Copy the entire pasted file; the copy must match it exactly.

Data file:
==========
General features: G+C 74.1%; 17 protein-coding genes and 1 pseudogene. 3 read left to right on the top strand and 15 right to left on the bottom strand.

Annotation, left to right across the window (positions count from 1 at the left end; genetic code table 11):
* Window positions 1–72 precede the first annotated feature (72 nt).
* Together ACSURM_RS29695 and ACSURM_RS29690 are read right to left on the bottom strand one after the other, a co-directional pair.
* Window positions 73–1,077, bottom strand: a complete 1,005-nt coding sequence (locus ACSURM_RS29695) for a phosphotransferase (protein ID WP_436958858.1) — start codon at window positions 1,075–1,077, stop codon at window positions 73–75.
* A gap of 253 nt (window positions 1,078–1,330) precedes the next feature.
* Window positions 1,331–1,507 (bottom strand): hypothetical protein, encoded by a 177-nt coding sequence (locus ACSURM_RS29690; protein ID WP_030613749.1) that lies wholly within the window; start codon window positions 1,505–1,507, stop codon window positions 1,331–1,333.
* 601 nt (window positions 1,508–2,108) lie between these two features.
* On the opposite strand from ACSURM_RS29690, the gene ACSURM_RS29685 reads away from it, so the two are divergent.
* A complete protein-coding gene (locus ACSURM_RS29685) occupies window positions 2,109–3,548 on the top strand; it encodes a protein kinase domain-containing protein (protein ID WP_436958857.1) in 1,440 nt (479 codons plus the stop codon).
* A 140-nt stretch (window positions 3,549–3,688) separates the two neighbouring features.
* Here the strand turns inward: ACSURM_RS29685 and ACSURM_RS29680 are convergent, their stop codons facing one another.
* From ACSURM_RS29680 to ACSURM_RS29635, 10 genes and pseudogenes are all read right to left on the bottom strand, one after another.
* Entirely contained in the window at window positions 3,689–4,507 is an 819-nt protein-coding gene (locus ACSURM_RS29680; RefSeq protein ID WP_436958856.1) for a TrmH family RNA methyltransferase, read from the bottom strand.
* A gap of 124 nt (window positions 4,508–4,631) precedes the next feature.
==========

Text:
General features: G+C 74.1%; 17 protein-coding genes and 1 pseudogene. 3 read left to right on the top strand and 15 right to left on the bottom strand.

Annotation, left to right across the window (positions count from 1 at the left end; genetic code table 11):
* Window positions 1–72 precede the first annotated feature (72 nt).
* Together ACSURM_RS29695 and ACSURM_RS29690 are read right to left on the bottom strand one after the other, a co-directional pair.
* Window positions 73–1,077, bottom strand: a complete 1,005-nt coding sequence (locus ACSURM_RS29695) for a phosphotransferase (protein ID WP_436958858.1) — start codon at window positions 1,075–1,077, stop codon at window positions 73–75.
* A gap of 253 nt (window positions 1,078–1,330) precedes the next feature.
* Window positions 1,331–1,507 (bottom strand): hypothetical protein, encoded by a 177-nt coding sequence (locus ACSURM_RS29690; protein ID WP_030613749.1) that lies wholly within the window; start codon window positions 1,505–1,507, stop codon window positions 1,331–1,333.
* 601 nt (window positions 1,508–2,108) lie between these two features.
* On the opposite strand from ACSURM_RS29690, the gene ACSURM_RS29685 reads away from it, so the two are divergent.
* A complete protein-coding gene (locus ACSURM_RS29685) occupies window positions 2,109–3,548 on the top strand; it encodes a protein kinase domain-containing protein (protein ID WP_436958857.1) in 1,440 nt (479 codons plus the stop codon).
* A 140-nt stretch (window positions 3,549–3,688) separates the two neighbouring features.
* Here the strand turns inward: ACSURM_RS29685 and ACSURM_RS29680 are convergent, their stop codons facing one another.
* From ACSURM_RS29680 to ACSURM_RS29635, 10 genes and pseudogenes are all read right to left on the bottom strand, one after another.
* Entirely contained in the window at window positions 3,689–4,507 is an 819-nt protein-coding gene (locus ACSURM_RS29680; RefSeq protein ID WP_436958856.1) for a TrmH family RNA methyltransferase, read from the bottom strand.
* A gap of 124 nt (window positions 4,508–4,631) precedes the next feature.